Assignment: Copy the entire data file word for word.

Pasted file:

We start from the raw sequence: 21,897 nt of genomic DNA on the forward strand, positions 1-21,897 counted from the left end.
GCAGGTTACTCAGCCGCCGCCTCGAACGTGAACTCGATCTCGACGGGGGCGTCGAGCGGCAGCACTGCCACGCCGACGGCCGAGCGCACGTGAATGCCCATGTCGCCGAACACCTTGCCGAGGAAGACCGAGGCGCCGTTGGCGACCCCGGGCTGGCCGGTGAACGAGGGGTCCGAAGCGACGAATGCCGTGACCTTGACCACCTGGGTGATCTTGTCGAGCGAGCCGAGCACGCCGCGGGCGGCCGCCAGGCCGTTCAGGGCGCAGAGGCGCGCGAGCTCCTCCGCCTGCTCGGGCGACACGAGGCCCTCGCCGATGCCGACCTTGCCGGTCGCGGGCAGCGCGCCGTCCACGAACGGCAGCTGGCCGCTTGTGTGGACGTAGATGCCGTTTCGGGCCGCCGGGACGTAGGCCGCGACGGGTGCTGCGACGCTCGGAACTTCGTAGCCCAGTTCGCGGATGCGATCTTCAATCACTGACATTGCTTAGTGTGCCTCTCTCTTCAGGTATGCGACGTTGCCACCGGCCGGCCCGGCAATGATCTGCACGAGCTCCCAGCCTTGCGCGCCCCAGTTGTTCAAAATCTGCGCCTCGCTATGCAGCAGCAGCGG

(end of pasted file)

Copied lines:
We start from the raw sequence: 21,897 nt of genomic DNA on the forward strand, positions 1-21,897 counted from the left end.
GCAGGTTACTCAGCCGCCGCCTCGAACGTGAACTCGATCTCGACGGGGGCGTCGAGCGGCAGCACTGCCACGCCGACGGCCGAGCGCACGTGAATGCCCATGTCGCCGAACACCTTGCCGAGGAAGACCGAGGCGCCGTTGGCGACCCCGGGCTGGCCGGTGAACGAGGGGTCCGAAGCGACGAATGCCGTGACCTTGACCACCTGGGTGATCTTGTCGAGCGAGCCGAGCACGCCGCGGGCGGCCGCCAGGCCGTTCAGGGCGCAGAGGCGCGCGAGCTCCTCCGCCTGCTCGGGCGACACGAGGCCCTCGCCGATGCCGACCTTGCCGGTCGCGGGCAGCGCGCCGTCCACGAACGGCAGCTGGCCGCTTGTGTGGACGTAGATGCCGTTTCGGGCCGCCGGGACGTAGGCCGCGACGGGTGCTGCGACGCTCGGAACTTCGTAGCCCAGTTCGCGGATGCGATCTTCAATCACTGACATTGCTTAGTGTGCCTCTCTCTTCAGGTATGCGACGTTGCCACCGGCCGGCCCGGCAATGATCTGCACGAGCTCCCAGCCTTGCGCGCCCCAGTTGTTCAAAATCTGCGCCTCGCTATGCAGCAGCAGCGG